I want to clarify my priorities by breaking down a complex issue.

Causes Diagram

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INSPIRED BY : Namahn and Yellow Window Service Design, Design Flanders (2012) Cause Diagram. In: Service design toolkit.


Level of Involvement

Fairly simple, self administered tool, needs relatively less time.



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中文版本 (Chinese Version)

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4


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What is it & why should I do it?

 

What is the root cause of a problem? Often there isn’t one simple answer. The bigger the problem, the more likely it is that the roots will be widespread, and mapping out the causes can quickly get out of hand, making the problem seem overwhelming.

 

The Causes Diagram helps you think of a problem in a thorough manner and provides a structured way to analyse it. Its pushes you to deconstruct all possible causes for the problem rather than the obvious ones. You can use it both to analyse a new problem and as a tool to highlight the gaps in an existing problem.

 

It also helps to differentiate causes from effects or symptoms, giving you a better idea of the solutions needed to solve a problem permanently, and it helps to build a shared understanding of what it is you’re working on.

How do I use it?

Causesb

First, identify and write down the core problem you are trying to resolve.

 

Working your way from this starting point, write down the direct, underlying and contributing symptoms you see as a result of it. These may be people involved with the problem, systems, equipment, materials, external forces, etc. Try drawing out as many contributing factors as possible.

 

Now fill out the causes that correspond to these symptoms. Once the worksheet has been filled out, go through each symptom and cause with your team and consider if they are correctly placed, and discuss what you can learn from this in terms of clarifying your aims.

 

Be careful to not mix the causes of a problem with its symptoms as you note these down – a cause is the reason why something happens, while a symptom is usually what we see as the end result of the problem.

 

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Latest User Experience

  1. Steven Asei-Dantoni

    Unicef

    User Rating: 5

    Hello, I used this tool, and indeed I observed that it is quite difficult for people to differentiate between causes and consequences. Facing a huge array of social problems in the RAAN region of Nicaragua; we needed to look for a cause of the causes. We quickly decided to focus on unemployment.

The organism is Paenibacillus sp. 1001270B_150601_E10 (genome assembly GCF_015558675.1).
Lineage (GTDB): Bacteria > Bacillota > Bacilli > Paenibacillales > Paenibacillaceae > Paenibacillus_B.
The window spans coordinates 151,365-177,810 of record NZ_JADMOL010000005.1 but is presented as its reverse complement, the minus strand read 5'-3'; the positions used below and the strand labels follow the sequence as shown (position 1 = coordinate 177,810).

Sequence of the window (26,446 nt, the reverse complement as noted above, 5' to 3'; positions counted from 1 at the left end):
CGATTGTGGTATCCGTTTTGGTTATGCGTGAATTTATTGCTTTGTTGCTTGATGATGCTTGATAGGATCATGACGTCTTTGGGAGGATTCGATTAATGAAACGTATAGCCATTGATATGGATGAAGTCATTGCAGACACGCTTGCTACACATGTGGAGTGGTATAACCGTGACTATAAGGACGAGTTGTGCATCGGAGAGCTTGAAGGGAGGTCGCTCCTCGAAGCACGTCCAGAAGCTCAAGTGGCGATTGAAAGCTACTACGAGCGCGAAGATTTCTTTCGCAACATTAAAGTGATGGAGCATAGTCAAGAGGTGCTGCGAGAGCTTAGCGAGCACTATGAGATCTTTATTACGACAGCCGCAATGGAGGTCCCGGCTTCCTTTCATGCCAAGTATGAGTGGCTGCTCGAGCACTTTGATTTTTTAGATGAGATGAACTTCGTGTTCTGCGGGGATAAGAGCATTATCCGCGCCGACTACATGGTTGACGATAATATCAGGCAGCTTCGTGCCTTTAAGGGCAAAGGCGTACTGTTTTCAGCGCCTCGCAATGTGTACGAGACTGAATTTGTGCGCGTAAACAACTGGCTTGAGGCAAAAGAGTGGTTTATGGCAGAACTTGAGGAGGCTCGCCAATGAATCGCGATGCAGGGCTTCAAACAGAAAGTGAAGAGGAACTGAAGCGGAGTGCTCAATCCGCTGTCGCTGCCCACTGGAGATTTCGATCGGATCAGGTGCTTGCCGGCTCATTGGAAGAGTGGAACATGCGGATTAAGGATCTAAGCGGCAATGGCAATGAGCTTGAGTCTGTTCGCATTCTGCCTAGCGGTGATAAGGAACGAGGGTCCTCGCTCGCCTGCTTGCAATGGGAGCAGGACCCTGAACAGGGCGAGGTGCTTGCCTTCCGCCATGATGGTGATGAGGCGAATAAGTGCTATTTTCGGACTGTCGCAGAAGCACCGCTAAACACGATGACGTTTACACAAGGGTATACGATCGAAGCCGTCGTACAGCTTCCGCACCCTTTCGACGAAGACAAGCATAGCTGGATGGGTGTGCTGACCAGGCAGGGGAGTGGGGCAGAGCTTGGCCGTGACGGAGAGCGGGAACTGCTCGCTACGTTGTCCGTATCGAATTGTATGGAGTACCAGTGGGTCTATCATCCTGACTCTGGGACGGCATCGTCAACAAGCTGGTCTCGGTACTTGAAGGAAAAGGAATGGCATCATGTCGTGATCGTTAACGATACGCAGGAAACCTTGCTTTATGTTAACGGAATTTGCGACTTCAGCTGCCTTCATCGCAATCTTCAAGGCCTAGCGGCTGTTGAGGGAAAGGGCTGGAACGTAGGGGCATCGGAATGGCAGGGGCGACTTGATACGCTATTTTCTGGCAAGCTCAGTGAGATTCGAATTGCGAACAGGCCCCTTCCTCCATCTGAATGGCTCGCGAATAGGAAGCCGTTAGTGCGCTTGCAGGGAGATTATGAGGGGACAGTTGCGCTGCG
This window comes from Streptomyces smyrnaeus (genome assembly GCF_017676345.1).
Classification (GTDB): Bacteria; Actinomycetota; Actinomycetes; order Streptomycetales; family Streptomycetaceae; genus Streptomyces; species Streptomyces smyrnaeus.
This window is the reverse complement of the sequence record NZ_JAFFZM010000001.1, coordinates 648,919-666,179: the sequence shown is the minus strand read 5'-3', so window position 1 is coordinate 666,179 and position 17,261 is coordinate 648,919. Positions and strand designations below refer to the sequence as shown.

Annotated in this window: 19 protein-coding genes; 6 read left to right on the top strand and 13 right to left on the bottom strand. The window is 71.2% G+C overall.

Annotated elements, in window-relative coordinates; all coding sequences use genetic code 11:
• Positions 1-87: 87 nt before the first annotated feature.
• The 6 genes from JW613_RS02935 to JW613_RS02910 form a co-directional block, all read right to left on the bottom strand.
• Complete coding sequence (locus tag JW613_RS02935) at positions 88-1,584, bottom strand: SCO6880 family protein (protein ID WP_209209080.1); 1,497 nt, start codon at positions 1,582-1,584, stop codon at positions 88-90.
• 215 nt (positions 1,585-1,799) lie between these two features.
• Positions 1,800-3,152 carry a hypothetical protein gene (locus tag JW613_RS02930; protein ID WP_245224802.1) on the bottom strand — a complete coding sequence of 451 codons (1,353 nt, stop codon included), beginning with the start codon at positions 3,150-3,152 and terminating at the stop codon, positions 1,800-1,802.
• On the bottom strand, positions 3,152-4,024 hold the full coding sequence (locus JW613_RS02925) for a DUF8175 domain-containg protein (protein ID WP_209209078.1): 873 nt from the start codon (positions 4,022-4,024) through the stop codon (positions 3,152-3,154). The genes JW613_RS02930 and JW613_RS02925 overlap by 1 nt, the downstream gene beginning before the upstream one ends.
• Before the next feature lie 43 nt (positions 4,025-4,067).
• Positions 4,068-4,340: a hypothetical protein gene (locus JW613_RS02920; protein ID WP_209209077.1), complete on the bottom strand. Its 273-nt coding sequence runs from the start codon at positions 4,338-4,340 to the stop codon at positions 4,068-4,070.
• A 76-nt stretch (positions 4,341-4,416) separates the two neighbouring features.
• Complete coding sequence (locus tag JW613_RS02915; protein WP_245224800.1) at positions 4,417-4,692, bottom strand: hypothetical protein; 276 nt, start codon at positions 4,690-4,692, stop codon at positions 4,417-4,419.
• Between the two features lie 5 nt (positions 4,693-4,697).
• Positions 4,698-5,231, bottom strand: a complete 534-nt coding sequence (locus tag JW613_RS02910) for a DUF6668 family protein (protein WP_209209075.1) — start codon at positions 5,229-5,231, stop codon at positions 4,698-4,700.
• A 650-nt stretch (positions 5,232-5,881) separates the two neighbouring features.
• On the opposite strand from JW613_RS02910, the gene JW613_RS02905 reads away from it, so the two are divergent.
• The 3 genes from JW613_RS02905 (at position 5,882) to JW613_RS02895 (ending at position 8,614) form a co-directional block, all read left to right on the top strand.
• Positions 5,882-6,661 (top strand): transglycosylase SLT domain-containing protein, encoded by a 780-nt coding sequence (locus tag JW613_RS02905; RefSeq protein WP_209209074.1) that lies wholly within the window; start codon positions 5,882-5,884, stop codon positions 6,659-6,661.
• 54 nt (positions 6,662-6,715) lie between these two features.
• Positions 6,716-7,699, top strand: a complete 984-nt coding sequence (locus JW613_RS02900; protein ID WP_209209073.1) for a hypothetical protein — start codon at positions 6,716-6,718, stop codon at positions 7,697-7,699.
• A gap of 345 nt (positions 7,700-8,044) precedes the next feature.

The municipalities of the RAAN are marked by high unemployment (85% of population is economically active.).
    According to the Human Development Report (UNDP, 2005), the Human Development Index for the RAAN, is 0.466, which represents low human development conditions, indicating that the population lives in extreme poverty.
    Unemployment of the youth is an urgent issue. Not earning the means to a dignified life can lead to various social problems such as violence, drug consumption, pregnant adolescents or even risky sexual behaviors…etc.
    The tool was very useful, it is documented on http://www.sadantoni.com/overview/ .
    Thank you, Have a great day ,
    Steven Asei Dantoni
    @sadantoni

    Reply

  2. Rinko

    UNICEF

    User Rating: 3

    Recently we used this tool for analyzing problems with university students. Contributing factors are a bit confusing for them, so we did not used it. For causal analysis, we used “5 whys” method to distill different levels of causes (immediate, underlying and structural causes). We explained “symptoms” as “consequences” – which was easier for them to understand. For example, “as a result of the problem X”, we will have X , Y, Z. this was used to guide them with analysis of direct and indirect symptoms. Later on, this was contributed to prioritizing the problems that are most pressing for them or their peers.

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  3. Jess Baron

    Guitars in the Classroom

    User Rating: 3

    This is an excellent straightforward tool. The video is helpful, short, I got it right away. The different formats of the worksheet are great, too, for different parts of the discussion process. Our overarching problem has been parent engagement in musical activities taking children off campus to share their music at public events. The direct symptoms are non-attendance at school music functions or even principal meetings, lack of understanding of outreach andopportunities. The underlying causes are the language barrier with the principal, lack of availability of time during the day, a need to bring and feed siblings in order for parents to participate and a need to provide free transportation since most do not have cars. We can raise funds to manage all these needs to increase parent engagement and thus student participation. There is a deeper underlying problem of depression and substance abuse that would take an outside social service agency partnering with the school to address.

    Reply